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EU opposed to Indonesia’s death sentence for Frenchman

24 April 2015 8:33

In this file photo taken on March 11, 2015, French drug trafficker Serge Atlaoui is escorted by armed Indonesian elite police commandos following a court hearing in Tangerang near the capital, Jakarta. © AFP

The European Union (EU) chief has lashed out at Indonesia for handing down a death sentence to a French citizen convicted of drug trafficking, saying the ruling is not the answer to the problem.

EU President Donald Tusk said Friday that Indonesia’s decision to carry out the execution of Serge Atlaoui, a French national who lost his last appeal earlier this week, could not provide a solution to the problem of drug trafficking in the country.

“The European Union is completely opposed to the death penalty. It cannot be the answer to drug trafficking,” said Tusk.

Atlaoui, 51, is convicted of having a major hand in a clandestine ecstasy lab near Jakarta and is set to be executed by the firing squad. Incarcerated in the East Asian country for 10 years, the French citizen has denied the charges, saying he was installing machinery in a place where he thought was a factory.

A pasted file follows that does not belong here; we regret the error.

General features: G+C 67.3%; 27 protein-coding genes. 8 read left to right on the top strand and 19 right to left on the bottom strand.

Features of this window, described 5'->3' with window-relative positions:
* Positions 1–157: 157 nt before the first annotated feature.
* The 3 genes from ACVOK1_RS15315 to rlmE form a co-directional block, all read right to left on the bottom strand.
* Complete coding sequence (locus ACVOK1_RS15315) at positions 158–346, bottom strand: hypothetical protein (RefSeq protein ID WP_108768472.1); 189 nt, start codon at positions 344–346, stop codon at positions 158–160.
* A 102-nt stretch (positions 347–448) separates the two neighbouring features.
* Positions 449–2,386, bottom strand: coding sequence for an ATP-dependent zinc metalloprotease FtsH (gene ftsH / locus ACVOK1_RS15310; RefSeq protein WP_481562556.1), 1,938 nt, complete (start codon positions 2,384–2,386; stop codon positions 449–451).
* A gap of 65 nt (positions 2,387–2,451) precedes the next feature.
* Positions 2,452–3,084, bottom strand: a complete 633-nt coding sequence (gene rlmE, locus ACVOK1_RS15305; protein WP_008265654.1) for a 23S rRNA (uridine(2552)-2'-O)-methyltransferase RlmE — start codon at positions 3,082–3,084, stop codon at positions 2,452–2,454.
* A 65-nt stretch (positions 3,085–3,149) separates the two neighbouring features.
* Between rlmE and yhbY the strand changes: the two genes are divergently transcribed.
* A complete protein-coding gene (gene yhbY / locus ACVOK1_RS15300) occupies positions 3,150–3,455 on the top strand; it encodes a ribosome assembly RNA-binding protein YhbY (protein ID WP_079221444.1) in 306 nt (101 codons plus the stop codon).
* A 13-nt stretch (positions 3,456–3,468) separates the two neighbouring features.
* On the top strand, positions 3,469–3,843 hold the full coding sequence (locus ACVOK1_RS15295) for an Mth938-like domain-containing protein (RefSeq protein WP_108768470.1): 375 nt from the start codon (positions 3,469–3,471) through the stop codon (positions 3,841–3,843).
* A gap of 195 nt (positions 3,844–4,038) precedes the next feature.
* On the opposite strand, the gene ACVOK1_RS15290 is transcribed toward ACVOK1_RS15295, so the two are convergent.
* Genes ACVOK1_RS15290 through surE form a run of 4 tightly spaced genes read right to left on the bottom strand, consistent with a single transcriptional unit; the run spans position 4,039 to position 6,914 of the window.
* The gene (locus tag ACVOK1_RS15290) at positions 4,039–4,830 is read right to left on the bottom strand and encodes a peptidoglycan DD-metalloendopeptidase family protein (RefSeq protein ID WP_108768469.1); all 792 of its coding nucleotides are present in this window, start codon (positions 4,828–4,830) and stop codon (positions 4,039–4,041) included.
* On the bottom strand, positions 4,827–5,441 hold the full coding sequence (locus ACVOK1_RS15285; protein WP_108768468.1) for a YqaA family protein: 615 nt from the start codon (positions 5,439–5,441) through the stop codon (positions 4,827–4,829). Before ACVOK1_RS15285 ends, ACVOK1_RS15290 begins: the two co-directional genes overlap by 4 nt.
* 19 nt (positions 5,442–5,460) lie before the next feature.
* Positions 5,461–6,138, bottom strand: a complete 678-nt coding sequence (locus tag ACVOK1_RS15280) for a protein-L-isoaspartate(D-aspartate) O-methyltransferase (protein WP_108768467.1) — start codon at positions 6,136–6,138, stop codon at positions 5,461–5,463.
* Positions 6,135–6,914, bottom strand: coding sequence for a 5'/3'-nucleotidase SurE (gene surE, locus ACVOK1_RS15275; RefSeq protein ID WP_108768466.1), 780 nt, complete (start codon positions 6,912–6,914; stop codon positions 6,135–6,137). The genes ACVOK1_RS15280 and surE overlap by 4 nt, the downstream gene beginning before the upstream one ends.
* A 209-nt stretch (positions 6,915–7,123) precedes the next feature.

The decision by Indonesia’s Supreme Court to reject Atlaoui’s appeal has infuriated Paris, with high-ranking French officials warning Jakarta that the execution would seriously harm the ties between France and Indonesia.

France’s Foreign Ministry has fiercely protested against the move, intensifying efforts to save him through diplomatic channels including to pile up more pressure on Jakarta through third party organizations like the EU.

French President Francois Hollande said Wednesday that the carrying out of the execution “would be damaging for Indonesia, damaging for the relations that we would like to have with it.”

If executed, Atlaoui would be the first French citizen to be put to death anywhere in 40 years.

Indonesia has one of the harshest legal systems when it comes to dealing with drug trafficking, with the incumbent President Joko Widodo staunchly supporting the death sentence for smugglers.

Two other foreign nationals, namely Australians Andrew Chan and Myuran Sukumaran, have also lost their appeals for presidential clemency in similar cases. Earlier in the year, a Brazilian and a Dutch national were executed over their role in drug-related cases.

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